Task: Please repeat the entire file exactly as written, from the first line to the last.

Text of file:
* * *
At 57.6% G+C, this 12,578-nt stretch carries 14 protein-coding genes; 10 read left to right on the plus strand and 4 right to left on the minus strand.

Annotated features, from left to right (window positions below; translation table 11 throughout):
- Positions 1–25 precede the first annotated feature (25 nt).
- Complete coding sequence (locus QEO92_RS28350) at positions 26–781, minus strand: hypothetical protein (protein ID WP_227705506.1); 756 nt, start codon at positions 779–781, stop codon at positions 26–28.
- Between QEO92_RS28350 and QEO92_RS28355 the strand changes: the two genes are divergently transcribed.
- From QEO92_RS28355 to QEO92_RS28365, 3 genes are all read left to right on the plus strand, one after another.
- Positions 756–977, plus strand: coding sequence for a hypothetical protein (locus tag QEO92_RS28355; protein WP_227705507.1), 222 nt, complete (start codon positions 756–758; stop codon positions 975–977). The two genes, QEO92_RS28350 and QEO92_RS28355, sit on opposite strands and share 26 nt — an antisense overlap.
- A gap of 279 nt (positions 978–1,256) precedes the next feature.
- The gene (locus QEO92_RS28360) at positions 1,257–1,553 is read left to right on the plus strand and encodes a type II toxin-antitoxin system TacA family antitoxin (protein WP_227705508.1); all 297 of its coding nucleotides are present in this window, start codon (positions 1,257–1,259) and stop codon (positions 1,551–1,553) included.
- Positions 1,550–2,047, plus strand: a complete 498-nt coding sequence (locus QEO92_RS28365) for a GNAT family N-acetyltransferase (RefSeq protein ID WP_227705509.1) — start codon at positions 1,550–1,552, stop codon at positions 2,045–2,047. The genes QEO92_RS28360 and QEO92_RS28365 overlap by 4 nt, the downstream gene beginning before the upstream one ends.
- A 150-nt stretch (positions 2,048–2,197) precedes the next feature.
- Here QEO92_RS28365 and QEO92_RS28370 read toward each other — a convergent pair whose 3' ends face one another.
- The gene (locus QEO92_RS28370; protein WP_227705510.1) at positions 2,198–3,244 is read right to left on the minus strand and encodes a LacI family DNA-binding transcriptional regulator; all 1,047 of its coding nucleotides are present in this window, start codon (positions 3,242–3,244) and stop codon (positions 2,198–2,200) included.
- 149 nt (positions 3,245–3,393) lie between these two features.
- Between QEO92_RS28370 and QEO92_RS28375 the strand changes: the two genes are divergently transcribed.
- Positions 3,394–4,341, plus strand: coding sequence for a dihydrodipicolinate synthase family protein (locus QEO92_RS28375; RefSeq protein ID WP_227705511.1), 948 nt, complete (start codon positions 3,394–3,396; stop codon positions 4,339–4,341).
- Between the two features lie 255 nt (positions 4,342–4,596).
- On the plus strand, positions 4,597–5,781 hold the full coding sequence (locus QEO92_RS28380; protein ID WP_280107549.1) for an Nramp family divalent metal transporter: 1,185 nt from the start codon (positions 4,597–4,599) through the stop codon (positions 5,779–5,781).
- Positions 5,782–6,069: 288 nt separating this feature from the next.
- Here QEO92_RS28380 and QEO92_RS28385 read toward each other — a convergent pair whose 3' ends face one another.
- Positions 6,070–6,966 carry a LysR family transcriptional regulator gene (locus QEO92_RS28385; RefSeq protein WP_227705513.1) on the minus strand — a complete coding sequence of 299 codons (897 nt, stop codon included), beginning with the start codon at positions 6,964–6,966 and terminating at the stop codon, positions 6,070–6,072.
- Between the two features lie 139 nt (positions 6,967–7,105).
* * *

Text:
At 57.6% G+C, this 12,578-nt stretch carries 14 protein-coding genes; 10 read left to right on the plus strand and 4 right to left on the minus strand.

Annotated features, from left to right (window positions below; translation table 11 throughout):
- Positions 1–25 precede the first annotated feature (25 nt).
- Complete coding sequence (locus QEO92_RS28350) at positions 26–781, minus strand: hypothetical protein (protein ID WP_227705506.1); 756 nt, start codon at positions 779–781, stop codon at positions 26–28.
- Between QEO92_RS28350 and QEO92_RS28355 the strand changes: the two genes are divergently transcribed.
- From QEO92_RS28355 to QEO92_RS28365, 3 genes are all read left to right on the plus strand, one after another.
- Positions 756–977, plus strand: coding sequence for a hypothetical protein (locus tag QEO92_RS28355; protein WP_227705507.1), 222 nt, complete (start codon positions 756–758; stop codon positions 975–977). The two genes, QEO92_RS28350 and QEO92_RS28355, sit on opposite strands and share 26 nt — an antisense overlap.
- A gap of 279 nt (positions 978–1,256) precedes the next feature.
- The gene (locus QEO92_RS28360) at positions 1,257–1,553 is read left to right on the plus strand and encodes a type II toxin-antitoxin system TacA family antitoxin (protein WP_227705508.1); all 297 of its coding nucleotides are present in this window, start codon (positions 1,257–1,259) and stop codon (positions 1,551–1,553) included.
- Positions 1,550–2,047, plus strand: a complete 498-nt coding sequence (locus QEO92_RS28365) for a GNAT family N-acetyltransferase (RefSeq protein ID WP_227705509.1) — start codon at positions 1,550–1,552, stop codon at positions 2,045–2,047. The genes QEO92_RS28360 and QEO92_RS28365 overlap by 4 nt, the downstream gene beginning before the upstream one ends.
- A 150-nt stretch (positions 2,048–2,197) precedes the next feature.
- Here QEO92_RS28365 and QEO92_RS28370 read toward each other — a convergent pair whose 3' ends face one another.
- The gene (locus QEO92_RS28370; protein WP_227705510.1) at positions 2,198–3,244 is read right to left on the minus strand and encodes a LacI family DNA-binding transcriptional regulator; all 1,047 of its coding nucleotides are present in this window, start codon (positions 3,242–3,244) and stop codon (positions 2,198–2,200) included.
- 149 nt (positions 3,245–3,393) lie between these two features.
- Between QEO92_RS28370 and QEO92_RS28375 the strand changes: the two genes are divergently transcribed.
- Positions 3,394–4,341, plus strand: coding sequence for a dihydrodipicolinate synthase family protein (locus QEO92_RS28375; RefSeq protein ID WP_227705511.1), 948 nt, complete (start codon positions 3,394–3,396; stop codon positions 4,339–4,341).
- Between the two features lie 255 nt (positions 4,342–4,596).
- On the plus strand, positions 4,597–5,781 hold the full coding sequence (locus QEO92_RS28380; protein ID WP_280107549.1) for an Nramp family divalent metal transporter: 1,185 nt from the start codon (positions 4,597–4,599) through the stop codon (positions 5,779–5,781).
- Positions 5,782–6,069: 288 nt separating this feature from the next.
- Here QEO92_RS28380 and QEO92_RS28385 read toward each other — a convergent pair whose 3' ends face one another.
- Positions 6,070–6,966 carry a LysR family transcriptional regulator gene (locus QEO92_RS28385; RefSeq protein WP_227705513.1) on the minus strand — a complete coding sequence of 299 codons (897 nt, stop codon included), beginning with the start codon at positions 6,964–6,966 and terminating at the stop codon, positions 6,070–6,072.
- Between the two features lie 139 nt (positions 6,967–7,105).